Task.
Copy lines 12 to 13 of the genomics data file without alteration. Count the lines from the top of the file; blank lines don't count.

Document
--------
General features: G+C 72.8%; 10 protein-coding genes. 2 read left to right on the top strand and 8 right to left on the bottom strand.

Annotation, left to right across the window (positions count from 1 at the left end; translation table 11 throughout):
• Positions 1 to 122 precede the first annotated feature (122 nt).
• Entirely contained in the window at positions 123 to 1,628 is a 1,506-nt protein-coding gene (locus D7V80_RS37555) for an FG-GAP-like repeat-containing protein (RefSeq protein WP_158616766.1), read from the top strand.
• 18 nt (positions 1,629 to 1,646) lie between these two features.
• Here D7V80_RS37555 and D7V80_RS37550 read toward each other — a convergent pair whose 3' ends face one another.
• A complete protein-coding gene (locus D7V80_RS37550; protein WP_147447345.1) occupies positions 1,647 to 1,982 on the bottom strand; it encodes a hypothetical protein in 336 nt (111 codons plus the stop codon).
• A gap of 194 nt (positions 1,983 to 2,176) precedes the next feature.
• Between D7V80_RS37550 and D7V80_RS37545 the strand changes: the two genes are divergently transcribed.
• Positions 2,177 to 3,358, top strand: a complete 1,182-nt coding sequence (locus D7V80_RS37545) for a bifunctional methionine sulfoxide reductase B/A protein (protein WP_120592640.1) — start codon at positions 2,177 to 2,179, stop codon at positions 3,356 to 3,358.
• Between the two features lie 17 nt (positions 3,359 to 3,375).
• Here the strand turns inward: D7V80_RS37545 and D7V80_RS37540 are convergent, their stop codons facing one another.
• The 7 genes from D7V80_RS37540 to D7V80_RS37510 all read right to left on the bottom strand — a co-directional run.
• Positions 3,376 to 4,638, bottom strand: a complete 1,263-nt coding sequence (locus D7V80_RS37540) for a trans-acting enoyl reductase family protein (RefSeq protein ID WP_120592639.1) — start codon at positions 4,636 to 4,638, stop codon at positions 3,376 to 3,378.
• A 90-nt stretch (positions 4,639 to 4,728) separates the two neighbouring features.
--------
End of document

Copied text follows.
• Here the strand turns inward: D7V80_RS37545 and D7V80_RS37540 are convergent, their stop codons facing one another.
• The 7 genes from D7V80_RS37540 to D7V80_RS37510 all read right to left on the bottom strand — a co-directional run.